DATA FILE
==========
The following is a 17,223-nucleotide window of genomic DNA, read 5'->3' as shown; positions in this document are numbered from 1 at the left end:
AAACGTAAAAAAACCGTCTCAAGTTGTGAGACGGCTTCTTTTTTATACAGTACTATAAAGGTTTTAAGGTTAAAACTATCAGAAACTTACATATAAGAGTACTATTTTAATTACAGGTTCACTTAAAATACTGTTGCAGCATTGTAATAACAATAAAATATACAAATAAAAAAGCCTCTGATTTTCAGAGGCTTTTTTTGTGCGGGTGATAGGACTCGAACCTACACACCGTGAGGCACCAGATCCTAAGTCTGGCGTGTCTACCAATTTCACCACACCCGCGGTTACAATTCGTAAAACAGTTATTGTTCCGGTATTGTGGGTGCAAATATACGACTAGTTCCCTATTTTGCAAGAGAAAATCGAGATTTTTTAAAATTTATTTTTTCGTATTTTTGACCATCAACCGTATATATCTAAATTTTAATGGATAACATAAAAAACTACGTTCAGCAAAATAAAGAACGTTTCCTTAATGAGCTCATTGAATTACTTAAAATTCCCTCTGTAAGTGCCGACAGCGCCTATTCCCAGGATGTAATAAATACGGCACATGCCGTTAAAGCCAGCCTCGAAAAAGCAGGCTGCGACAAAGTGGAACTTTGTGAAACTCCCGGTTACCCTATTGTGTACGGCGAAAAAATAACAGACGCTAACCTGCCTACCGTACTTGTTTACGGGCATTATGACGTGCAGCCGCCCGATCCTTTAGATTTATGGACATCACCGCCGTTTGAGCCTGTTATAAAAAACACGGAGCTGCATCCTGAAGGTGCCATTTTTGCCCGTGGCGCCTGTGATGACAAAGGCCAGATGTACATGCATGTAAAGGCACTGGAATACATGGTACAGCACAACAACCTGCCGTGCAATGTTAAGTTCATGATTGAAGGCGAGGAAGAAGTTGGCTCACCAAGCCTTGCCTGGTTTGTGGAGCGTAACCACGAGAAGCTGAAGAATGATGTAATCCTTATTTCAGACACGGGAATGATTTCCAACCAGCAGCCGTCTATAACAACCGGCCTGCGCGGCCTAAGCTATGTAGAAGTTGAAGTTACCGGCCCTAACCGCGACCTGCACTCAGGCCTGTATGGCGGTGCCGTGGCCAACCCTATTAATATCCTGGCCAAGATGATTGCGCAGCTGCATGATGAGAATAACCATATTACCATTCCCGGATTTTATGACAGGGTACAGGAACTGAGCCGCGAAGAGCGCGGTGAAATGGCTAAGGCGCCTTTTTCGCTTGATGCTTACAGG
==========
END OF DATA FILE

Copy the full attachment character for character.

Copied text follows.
The following is a 17,223-nucleotide window of genomic DNA, read 5'->3' as shown; positions in this document are numbered from 1 at the left end:
AAACGTAAAAAAACCGTCTCAAGTTGTGAGACGGCTTCTTTTTTATACAGTACTATAAAGGTTTTAAGGTTAAAACTATCAGAAACTTACATATAAGAGTACTATTTTAATTACAGGTTCACTTAAAATACTGTTGCAGCATTGTAATAACAATAAAATATACAAATAAAAAAGCCTCTGATTTTCAGAGGCTTTTTTTGTGCGGGTGATAGGACTCGAACCTACACACCGTGAGGCACCAGATCCTAAGTCTGGCGTGTCTACCAATTTCACCACACCCGCGGTTACAATTCGTAAAACAGTTATTGTTCCGGTATTGTGGGTGCAAATATACGACTAGTTCCCTATTTTGCAAGAGAAAATCGAGATTTTTTAAAATTTATTTTTTCGTATTTTTGACCATCAACCGTATATATCTAAATTTTAATGGATAACATAAAAAACTACGTTCAGCAAAATAAAGAACGTTTCCTTAATGAGCTCATTGAATTACTTAAAATTCCCTCTGTAAGTGCCGACAGCGCCTATTCCCAGGATGTAATAAATACGGCACATGCCGTTAAAGCCAGCCTCGAAAAAGCAGGCTGCGACAAAGTGGAACTTTGTGAAACTCCCGGTTACCCTATTGTGTACGGCGAAAAAATAACAGACGCTAACCTGCCTACCGTACTTGTTTACGGGCATTATGACGTGCAGCCGCCCGATCCTTTAGATTTATGGACATCACCGCCGTTTGAGCCTGTTATAAAAAACACGGAGCTGCATCCTGAAGGTGCCATTTTTGCCCGTGGCGCCTGTGATGACAAAGGCCAGATGTACATGCATGTAAAGGCACTGGAATACATGGTACAGCACAACAACCTGCCGTGCAATGTTAAGTTCATGATTGAAGGCGAGGAAGAAGTTGGCTCACCAAGCCTTGCCTGGTTTGTGGAGCGTAACCACGAGAAGCTGAAGAATGATGTAATCCTTATTTCAGACACGGGAATGATTTCCAACCAGCAGCCGTCTATAACAACCGGCCTGCGCGGCCTAAGCTATGTAGAAGTTGAAGTTACCGGCCCTAACCGCGACCTGCACTCAGGCCTGTATGGCGGTGCCGTGGCCAACCCTATTAATATCCTGGCCAAGATGATTGCGCAGCTGCATGATGAGAATAACCATATTACCATTCCCGGATTTTATGACAGGGTACAGGAACTGAGCCGCGAAGAGCGCGGTGAAATGGCTAAGGCGCCTTTTTCGCTTGATGCTTACAGG